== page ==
Always more children’s books
Harlem’s Little Blackbird is the affecting story of Florence Mills, a singer and dancer during the Harlem Renaissance. My only complaint is that author Renee Watson chooses sentence fragments over the use of colons, but I’m a colon and semi-colon freak, so that could just be me. It certainly lends a storytelling feel to the book, but it could be argued either way, really. Christian Robinson’s art is wonderful: colorful and childlike while still conveying a sense of importance needed to parallel the depths of the text. I really like this one and I may read it to the older kids during Black History Month.
Noah Webster & His Words by Jeri Chase Ferris is about one of my favorite topics: Noah Webster! (I <3 Noah Webster, Beau Brummell, and other random people that others are like “Really?” about all the time.) It’s actually straight-up great, informative and interesting and even has definitions for the big words! I went in a fan and came out a fan, and Vincent X. Kirsch’s art is great–check out the way Noah and his dad are looking at each other on the third page. That’s awesome. You can see everything that’s going on between them in those expressions. There’s an old-timey political cartoon feeling underlying the art too, in my humble (and art-ignorant) opinion, that really adds to the tone of the book.
I always love when Dora books don’t annoy me. Lara Bergen’s So Many Butterflies doesn’t annoy me. It follows the show in that there’s an attempted swiping and a need for Backpack, but otherwise, it’s not completely in that mold. I wish they’d always do this, but I can see why they don’t. Kids must love the show format and want it in the books, but I certainly do not. So if your kid complains–well, you were warned.
Robin Hill School: Butterfly Garden by Margaret McNamara is another eh book in the series. There are some good elements (“Is it a superhero?”) and less-good ones (“They are working hard.” DOING WHAT?), and Mike Gordon’s art doesn’t bother me as much this time, but ultimately, a non-fiction book would do better than this one does, and who are these kids who think they’re so cool that they’re better to learn from than a non-fiction book? Your teacher is no Mrs. Frizzle, guys.
Cooking with the Cat is a Seusslike but not really Seussian book, because it’s sooo simplistic and soooo unimaginative. Also, why have ONE non-rhyming line in the whole thing? For reals. But kids will like it because they like the Cat in the Hat, you know? By Bonnie Worth and illustrated by Christopher Moroney.
Marley: Firehouse Dog is another story about being rewarded for being bad. But at least Marley has to help with the clean-up (which in this case is eating the food he knocked onto the floor–SOME PUNISHMENT). Text by Caitlin Birch–well, you do what you can. Also, what year is this supposed to be? Sometime between 1956 and 1989, it looks like from their clothes and hair.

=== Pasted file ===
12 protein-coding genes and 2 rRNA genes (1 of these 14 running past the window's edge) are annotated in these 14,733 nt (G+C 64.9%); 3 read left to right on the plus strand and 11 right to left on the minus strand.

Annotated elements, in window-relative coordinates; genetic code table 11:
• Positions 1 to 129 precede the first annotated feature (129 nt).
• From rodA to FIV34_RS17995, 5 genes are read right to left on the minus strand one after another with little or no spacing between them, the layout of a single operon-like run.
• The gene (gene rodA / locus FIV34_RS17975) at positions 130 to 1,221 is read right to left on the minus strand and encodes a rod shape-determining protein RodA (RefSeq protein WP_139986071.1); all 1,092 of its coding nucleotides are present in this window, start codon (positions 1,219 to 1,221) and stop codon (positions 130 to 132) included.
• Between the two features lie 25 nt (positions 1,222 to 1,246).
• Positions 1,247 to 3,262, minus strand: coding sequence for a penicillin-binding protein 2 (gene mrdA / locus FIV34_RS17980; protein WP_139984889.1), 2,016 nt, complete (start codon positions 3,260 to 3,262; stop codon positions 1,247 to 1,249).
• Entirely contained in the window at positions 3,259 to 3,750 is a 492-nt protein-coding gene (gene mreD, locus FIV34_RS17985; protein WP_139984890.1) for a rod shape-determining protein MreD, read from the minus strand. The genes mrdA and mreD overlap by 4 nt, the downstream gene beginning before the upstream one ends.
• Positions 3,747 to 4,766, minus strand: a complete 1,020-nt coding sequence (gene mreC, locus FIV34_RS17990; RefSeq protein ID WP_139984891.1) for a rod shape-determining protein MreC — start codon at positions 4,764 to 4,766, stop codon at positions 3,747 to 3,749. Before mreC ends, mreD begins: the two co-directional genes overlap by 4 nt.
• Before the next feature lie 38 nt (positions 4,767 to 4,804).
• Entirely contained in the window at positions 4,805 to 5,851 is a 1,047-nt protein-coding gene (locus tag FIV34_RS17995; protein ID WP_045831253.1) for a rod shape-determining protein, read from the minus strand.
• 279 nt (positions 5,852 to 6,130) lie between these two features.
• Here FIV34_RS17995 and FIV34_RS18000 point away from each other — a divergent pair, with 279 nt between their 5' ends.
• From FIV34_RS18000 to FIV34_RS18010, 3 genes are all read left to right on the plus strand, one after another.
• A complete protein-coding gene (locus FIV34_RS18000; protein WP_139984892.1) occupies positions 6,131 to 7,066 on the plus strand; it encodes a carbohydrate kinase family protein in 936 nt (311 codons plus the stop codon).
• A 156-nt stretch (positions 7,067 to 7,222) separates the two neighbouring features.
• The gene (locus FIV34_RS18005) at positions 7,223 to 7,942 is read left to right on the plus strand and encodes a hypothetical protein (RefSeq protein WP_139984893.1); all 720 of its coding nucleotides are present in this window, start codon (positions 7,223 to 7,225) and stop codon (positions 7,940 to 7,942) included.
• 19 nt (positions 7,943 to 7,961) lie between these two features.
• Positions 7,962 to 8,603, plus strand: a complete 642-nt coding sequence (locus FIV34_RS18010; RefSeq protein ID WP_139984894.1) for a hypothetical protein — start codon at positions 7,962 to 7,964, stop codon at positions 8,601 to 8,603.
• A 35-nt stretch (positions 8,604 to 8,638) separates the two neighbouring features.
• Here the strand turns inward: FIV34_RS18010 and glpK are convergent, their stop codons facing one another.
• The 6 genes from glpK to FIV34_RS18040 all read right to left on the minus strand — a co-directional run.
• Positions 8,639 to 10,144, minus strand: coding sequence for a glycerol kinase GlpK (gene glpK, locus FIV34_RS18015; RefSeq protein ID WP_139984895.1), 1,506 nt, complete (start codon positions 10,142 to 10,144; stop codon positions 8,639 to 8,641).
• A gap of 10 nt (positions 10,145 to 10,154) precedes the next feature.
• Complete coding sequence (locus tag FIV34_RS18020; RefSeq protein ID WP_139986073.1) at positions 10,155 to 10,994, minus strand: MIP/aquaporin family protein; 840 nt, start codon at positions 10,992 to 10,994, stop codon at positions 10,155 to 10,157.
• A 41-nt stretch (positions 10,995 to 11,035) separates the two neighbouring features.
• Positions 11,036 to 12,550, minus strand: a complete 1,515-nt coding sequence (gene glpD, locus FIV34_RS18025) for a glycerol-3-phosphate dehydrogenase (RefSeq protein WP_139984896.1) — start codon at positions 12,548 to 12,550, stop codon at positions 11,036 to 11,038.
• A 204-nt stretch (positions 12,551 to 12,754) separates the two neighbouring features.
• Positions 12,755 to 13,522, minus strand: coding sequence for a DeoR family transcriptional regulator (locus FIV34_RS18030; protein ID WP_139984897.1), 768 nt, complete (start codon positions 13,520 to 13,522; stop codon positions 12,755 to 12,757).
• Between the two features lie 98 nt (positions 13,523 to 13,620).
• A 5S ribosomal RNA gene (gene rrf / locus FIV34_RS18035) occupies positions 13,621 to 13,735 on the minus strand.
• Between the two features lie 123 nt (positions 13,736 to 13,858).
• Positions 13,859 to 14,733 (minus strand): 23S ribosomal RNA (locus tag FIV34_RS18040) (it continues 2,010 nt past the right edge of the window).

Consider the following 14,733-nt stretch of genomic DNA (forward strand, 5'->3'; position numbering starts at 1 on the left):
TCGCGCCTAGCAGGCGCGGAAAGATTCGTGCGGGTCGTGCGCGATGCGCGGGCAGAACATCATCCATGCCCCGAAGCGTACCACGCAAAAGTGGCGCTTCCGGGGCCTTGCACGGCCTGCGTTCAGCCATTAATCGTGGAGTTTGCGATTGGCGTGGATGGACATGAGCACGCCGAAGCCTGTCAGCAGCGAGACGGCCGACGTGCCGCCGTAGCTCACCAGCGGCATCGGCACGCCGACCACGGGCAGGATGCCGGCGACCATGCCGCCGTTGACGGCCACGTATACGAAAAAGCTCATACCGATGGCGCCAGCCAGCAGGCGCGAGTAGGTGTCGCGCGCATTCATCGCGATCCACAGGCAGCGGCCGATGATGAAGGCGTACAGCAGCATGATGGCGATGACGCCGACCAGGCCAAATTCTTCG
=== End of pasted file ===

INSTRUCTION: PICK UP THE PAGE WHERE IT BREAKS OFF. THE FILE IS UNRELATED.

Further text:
If you could tell me how Barbie: The Princess and the Pop Star’s Star Power and Best Friends Rock are different books, I’d be interested to know, because I’m pretty sure they’re exactly the same. I’m not even going to bother to hunt down Best Friends Rock to prove it. Guess who will like this one? Freakin’ Mary Man-Kong. I probably shouldn’t blame here but I’m going to anyway. I basically cringe now every time I see her name.
Disney continues to brainwash your children in Disney Princess: The Perfect Dress by Melissa Lagonegro. Awkward, awkward rhyme scheme, among its other crimes.
I’m gonna skip on The Barbie Fairytale Collection because I cannot justify reading 130-something pages of Barbie to tell you what I already know: Barbie books generally suck because the easy readers rarely try to get across a story and worry more about showing Barbie choosing pretty things to wear and/or buying things and/or being and/or becoming bffs with girls who look exactly the same as her but with a different color palate and hairstyle. I also love how the author or authors’ names are scrubbed from this combo-pack. Let’s assume Mary Man-Kong and move on. For reference, the book includes Barbie in A Mermaid Tale, Barbie: A Fashion Fairytale, Barbie and the Three Musketeers (her dress is too pink and blinged up to pique my interest enough to check it out), Barbie & The Diamond Castle, and Barbie: Thumbelina.
A Hole is to Dig is a book I do not get. But it went out, probably because of The Carrot Seed (by the same author, Ruth Krauss) and Where the Wild Things Are (by the same illustrator, Maurice “Pierre!” Sendak). I would probably love it if it were linear; I definitely laughed a little, but mostly I was puzzled. It says “A first book of first definitions” but they didn’t feel like definitions; they felt like Yoda-isms.
ABCers by Carole Lexa Schaefer brings action to the alphabet, and Pierr Morgan’s art gives the book a bit of an old-fashioned feeling that lends to the close-knit urban environment in which the alphabet book takes place. In this, K is “kitten petters” (indeed) and W is for “water splashers” and other sorts of wonderful movement-oriented acts. Even the restful moments (L) are about comfortable friendship. Love it.
Okay, outta time. Next up: a heck of a lot more fiction.